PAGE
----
There are many strategies you can use to reduce your anxiety and increase self-compassion. Start by taking care of your physical health. You may naturally decrease your anxiety when you've had the right amount of healthy food, water, exercise, and sleep.
While publications like Psychology Today may offer self-help tips, it's often better to consult a therapist. Your therapist can teach you several psychological techniques that may allow you to reduce stress and anxiety. One example is thought-stopping. At times, fears get more significant when you dwell on them. The thought might repeat in your brain, building anxiety and harming your well-being with every repetition. Thought-stopping is a way of breaking out of that fearful rut.
Psychological Support For Anxiety
Because anxiety is a mental illness, there are many psychological treatments you can try for treatment. Studies have found over 400 types of therapy available, so if one doesn't work for you, try another type.
Cognitive behavioral therapy (CBT) is a type of psychotherapy therapists use for many mental health conditions and symptoms. This type of therapy often follows a step-by-step process that includes the following:
- Noticing feelings and thoughts
- Identifying the thoughts behind the feelings
- Challenging those underlying thoughts
- Choosing whether to keep or let go of those thoughts
- Replacing unhelpful thoughts with helpful thoughts
- Changing behaviors to match new helpful thoughts
CBT may be beneficial for anxiety because fears often start with thoughts. Objects, events, and people may seem terrifying, even if they don't look dangerous or present an actual threat. The fear and resulting anxiety arise in your thoughts about the situation, so it may make sense to change your thoughts to reduce your fear. Mindfulness based cognitive therapy can be especially helpful, since it adds the benefit of mindfulness based stress reduction techniques.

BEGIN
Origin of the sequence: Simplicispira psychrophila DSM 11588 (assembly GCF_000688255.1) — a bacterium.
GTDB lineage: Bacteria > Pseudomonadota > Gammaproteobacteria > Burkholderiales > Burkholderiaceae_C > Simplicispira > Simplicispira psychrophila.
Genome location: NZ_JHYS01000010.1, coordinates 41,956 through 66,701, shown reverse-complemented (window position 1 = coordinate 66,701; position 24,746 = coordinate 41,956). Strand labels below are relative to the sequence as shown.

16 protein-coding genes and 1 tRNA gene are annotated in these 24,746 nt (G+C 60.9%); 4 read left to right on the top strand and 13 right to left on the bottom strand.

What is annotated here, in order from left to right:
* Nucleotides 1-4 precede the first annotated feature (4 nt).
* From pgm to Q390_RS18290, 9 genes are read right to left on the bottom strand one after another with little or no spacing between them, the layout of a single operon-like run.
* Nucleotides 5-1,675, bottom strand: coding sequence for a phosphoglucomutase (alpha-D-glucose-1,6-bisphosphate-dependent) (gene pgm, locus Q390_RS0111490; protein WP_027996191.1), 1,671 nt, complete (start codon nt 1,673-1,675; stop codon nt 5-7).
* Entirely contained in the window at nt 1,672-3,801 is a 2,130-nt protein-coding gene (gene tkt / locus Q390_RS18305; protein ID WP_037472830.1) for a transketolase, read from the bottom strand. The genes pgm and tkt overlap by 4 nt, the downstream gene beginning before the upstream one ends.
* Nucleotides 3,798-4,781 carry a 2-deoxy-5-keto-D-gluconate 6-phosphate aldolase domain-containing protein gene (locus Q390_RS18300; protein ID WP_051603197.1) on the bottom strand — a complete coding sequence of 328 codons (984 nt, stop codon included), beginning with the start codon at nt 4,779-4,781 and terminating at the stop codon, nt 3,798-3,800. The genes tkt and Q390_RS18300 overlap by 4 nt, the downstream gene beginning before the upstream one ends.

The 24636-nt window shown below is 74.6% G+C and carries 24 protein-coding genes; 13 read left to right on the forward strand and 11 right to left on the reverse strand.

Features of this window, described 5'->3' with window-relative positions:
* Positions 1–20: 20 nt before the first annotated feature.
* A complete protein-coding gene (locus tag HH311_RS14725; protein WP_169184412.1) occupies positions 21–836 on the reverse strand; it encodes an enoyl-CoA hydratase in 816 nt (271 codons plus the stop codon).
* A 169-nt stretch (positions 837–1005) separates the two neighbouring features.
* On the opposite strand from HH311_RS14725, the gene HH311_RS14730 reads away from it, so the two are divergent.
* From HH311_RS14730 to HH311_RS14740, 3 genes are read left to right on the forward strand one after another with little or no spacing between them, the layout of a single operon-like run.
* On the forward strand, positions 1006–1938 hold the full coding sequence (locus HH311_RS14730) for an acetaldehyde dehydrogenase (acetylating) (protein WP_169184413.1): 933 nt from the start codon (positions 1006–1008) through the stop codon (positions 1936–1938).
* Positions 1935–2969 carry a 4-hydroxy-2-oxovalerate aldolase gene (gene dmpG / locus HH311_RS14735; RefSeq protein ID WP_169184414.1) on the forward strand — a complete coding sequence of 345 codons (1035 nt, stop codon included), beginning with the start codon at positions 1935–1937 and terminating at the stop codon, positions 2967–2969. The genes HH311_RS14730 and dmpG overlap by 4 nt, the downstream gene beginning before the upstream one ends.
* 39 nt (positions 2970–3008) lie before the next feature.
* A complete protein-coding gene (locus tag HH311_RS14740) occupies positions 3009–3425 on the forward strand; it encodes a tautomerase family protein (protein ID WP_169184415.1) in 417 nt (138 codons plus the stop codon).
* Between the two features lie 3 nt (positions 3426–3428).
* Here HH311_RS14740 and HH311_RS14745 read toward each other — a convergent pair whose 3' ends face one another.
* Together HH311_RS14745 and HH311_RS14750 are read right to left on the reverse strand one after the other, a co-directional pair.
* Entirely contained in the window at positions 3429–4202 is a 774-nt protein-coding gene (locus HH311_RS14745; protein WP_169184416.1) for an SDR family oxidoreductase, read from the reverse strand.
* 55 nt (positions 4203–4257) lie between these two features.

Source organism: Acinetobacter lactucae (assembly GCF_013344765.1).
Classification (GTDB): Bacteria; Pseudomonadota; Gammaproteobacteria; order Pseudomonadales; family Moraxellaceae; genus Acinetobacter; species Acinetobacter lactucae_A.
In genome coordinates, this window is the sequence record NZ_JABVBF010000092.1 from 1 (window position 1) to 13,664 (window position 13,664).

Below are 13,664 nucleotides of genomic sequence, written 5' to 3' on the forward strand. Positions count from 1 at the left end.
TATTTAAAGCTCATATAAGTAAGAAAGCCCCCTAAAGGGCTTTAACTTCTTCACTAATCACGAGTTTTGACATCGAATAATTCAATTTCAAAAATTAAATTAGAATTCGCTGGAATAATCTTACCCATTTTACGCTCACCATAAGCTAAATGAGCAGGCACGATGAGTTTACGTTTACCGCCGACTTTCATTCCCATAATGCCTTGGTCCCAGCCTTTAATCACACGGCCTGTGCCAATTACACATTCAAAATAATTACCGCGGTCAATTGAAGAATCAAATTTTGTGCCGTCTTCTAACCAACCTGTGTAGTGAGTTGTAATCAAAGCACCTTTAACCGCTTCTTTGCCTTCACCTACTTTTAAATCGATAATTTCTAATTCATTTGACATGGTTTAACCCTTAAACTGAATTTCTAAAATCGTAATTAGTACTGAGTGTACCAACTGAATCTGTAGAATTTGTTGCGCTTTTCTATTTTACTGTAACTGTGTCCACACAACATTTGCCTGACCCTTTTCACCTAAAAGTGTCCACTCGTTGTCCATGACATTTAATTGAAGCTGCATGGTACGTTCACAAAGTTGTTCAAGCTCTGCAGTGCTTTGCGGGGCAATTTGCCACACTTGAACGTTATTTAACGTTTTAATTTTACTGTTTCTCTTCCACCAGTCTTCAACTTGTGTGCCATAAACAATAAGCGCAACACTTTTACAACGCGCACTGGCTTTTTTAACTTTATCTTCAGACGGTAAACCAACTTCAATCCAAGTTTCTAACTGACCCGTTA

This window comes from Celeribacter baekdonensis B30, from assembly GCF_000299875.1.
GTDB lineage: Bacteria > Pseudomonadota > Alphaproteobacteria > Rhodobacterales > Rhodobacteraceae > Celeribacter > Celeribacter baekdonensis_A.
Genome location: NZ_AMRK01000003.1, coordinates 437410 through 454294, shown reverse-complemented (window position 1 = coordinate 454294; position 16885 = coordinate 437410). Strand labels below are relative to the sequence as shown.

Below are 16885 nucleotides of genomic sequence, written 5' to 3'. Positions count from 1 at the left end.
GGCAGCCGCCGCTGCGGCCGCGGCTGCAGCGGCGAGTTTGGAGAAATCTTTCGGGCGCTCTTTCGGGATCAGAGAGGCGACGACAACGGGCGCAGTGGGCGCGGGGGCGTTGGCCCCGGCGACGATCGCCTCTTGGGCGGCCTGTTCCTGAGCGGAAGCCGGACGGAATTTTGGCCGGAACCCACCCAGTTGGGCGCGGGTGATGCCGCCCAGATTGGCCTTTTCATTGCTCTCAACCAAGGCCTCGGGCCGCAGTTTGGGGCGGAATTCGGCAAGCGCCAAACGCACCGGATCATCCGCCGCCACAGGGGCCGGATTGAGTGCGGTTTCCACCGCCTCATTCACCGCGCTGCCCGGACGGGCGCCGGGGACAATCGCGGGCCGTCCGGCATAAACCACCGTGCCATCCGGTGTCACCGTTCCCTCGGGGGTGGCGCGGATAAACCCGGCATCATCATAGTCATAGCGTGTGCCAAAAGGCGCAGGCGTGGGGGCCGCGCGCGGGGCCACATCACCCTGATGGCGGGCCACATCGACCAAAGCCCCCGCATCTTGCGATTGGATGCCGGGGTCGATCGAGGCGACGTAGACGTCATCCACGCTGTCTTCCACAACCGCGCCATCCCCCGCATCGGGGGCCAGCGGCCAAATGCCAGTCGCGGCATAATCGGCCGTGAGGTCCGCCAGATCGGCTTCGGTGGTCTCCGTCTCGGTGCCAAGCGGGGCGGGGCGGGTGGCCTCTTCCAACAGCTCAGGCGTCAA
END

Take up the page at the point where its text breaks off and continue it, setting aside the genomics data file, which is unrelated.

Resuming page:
As your therapist guides you through CBT, you may realize you can gain control of your mind and choose your thoughts. You can also learn other coping skills and techniques to try at home through this type of counseling, which help you have more satisfying relationships, as well as a more balanced schedule and home life. In addition to traditional CBT, there are also variations like dialectical behavior therapy, acceptance and commitment therapy, and exposure therapy. Exposure therapy in particular has been shown to be an effective treatment for anxiety disorders.
Exposure therapy is a type of therapy often recommended to those with anxiety disorders. In this type of therapy, you gradually face your fears over time. In safe and monitored sessions with your therapist, you can repeatedly show yourself that exposure to your worst fears may not lead to the disastrous consequences you might believe.
Often, exposure therapy is done in person. However, new avenues are opening for this method. Clients may also be able to use virtual reality (VR) programs on a computer or augmented reality through an AR headset.
Alternative Counseling Options
Research suggests that psychotherapy is generally more effective at treating anxiety than medication. If you're ready to start treatment to help you manage your anxiety, consider online therapy.
Online therapy may have many benefits for people with anxiety. For example, you don't have to worry about finding a local therapist, commuting to the office, or being put on a waitlist. With online therapy, you can be matched with an available therapist to get started immediately. Many people also find it easier to talk about complex subjects from home with the safe distance of a screen.
Research shows that online therapy is effective. One review found that online CBT led to a 50% improvement in symptoms of multiple anxiety disorders, including panic disorder, social anxiety disorder, and generalized anxiety disorder, as well as depression and obsessive-compulsive disorder. If you're ready to get started, consider contacting a counselor through a platform like BetterHelp, where you can meet with a therapist within 48 hours of signing up.
Frequently Asked Questions (FAQs)
Below are a few of the most frequently asked questions about mindfulness and anxiety.
Does Mindfulness Help Anxiety?
Yes, mindfulness can be beneficial for reducing anxiety. One study found that mindfulness could reduce anxiety, depression, and stress simultaneously. Mindfulness may open your mind to present-moment awareness, allowing you to accept your emotions and thoughts and mindfully change them.
How Can I Practice Mindfulness And Reduce Anxiety?